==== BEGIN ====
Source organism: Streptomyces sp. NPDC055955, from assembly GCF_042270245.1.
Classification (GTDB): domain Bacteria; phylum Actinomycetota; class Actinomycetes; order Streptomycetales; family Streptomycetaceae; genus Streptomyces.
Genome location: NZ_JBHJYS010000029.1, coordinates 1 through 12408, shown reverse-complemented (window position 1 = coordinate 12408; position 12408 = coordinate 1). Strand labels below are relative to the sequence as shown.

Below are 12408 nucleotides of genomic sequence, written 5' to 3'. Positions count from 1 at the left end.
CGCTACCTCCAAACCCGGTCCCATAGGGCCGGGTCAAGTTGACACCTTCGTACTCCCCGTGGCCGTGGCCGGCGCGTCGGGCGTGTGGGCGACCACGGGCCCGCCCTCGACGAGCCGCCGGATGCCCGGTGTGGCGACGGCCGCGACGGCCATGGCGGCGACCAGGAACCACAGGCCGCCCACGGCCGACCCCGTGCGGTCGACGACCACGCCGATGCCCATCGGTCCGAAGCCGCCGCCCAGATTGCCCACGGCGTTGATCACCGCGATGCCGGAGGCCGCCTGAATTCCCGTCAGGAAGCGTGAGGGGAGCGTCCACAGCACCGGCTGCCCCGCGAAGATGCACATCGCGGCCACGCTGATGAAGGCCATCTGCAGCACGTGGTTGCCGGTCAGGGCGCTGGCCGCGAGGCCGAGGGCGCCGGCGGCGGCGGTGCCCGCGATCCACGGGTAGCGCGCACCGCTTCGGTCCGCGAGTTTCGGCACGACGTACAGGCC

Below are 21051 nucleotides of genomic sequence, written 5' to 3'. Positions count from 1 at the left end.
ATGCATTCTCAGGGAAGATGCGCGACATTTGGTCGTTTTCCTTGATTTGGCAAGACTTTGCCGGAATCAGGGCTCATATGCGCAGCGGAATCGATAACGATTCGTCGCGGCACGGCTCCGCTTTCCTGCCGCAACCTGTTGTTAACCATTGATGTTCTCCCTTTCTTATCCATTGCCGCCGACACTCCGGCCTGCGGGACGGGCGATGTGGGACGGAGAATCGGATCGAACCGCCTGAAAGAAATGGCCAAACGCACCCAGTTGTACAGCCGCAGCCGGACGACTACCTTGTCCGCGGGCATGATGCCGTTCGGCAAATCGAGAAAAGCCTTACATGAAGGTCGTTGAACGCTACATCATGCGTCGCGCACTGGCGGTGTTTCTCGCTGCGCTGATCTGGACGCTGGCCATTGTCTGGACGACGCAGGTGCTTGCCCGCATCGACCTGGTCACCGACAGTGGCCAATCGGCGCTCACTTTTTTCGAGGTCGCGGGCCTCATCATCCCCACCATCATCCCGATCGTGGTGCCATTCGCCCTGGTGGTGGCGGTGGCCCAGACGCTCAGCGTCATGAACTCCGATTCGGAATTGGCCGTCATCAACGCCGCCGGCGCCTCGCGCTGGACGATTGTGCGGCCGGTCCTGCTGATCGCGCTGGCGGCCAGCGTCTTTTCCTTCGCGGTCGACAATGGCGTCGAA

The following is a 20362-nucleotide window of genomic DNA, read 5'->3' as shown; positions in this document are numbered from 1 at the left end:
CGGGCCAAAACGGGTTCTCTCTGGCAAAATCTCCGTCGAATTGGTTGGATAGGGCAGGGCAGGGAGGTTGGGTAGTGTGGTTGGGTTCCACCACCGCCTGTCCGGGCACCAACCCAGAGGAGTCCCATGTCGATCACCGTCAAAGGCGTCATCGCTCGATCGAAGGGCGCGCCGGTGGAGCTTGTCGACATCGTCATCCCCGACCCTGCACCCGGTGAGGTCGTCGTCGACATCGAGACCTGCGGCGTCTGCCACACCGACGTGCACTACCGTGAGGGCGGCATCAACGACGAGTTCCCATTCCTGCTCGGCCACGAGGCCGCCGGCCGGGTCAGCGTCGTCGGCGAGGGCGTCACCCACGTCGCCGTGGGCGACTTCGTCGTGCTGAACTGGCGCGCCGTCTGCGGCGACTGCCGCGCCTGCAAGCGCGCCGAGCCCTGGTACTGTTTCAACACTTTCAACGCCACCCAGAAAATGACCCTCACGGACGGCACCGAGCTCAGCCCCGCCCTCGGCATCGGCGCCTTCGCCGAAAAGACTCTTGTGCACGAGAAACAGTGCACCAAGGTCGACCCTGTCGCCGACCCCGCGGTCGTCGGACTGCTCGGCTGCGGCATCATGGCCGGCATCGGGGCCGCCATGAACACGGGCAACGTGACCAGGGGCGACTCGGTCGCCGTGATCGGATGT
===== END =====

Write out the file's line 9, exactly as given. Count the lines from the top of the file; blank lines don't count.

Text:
CGGGCCAAAACGGGTTCTCTCTGGCAAAATCTCCGTCGAATTGGTTGGATAGGGCAGGGCAGGGAGGTTGGGTAGTGTGGTTGGGTTCCACCACCGCCTGTCCGGGCACCAACCCAGAGGAGTCCCATGTCGATCACCGTCAAAGGCGTCATCGCTCGATCGAAGGGCGCGCCGGTGGAGCTTGTCGACATCGTCATCCCCGACCCTGCACCCGGTGAGGTCGTCGTCGACATCGAGACCTGCGGCGTCTGCCACACCGACGTGCACTACCGTGAGGGCGGCATCAACGACGAGTTCCCATTCCTGCTCGGCCACGAGGCCGCCGGCCGGGTCAGCGTCGTCGGCGAGGGCGTCACCCACGTCGCCGTGGGCGACTTCGTCGTGCTGAACTGGCGCGCCGTCTGCGGCGACTGCCGCGCCTGCAAGCGCGCCGAGCCCTGGTACTGTTTCAACACTTTCAACGCCACCCAGAAAATGACCCTCACGGACGGCACCGAGCTCAGCCCCGCCCTCGGCATCGGCGCCTTCGCCGAAAAGACTCTTGTGCACGAGAAACAGTGCACCAAGGTCGACCCTGTCGCCGACCCCGCGGTCGTCGGACTGCTCGGCTGCGGCATCATGGCCGGCATCGGGGCCGCCATGAACACGGGCAACGTGACCAGGGGCGACTCGGTCGCCGTGATCGGATGT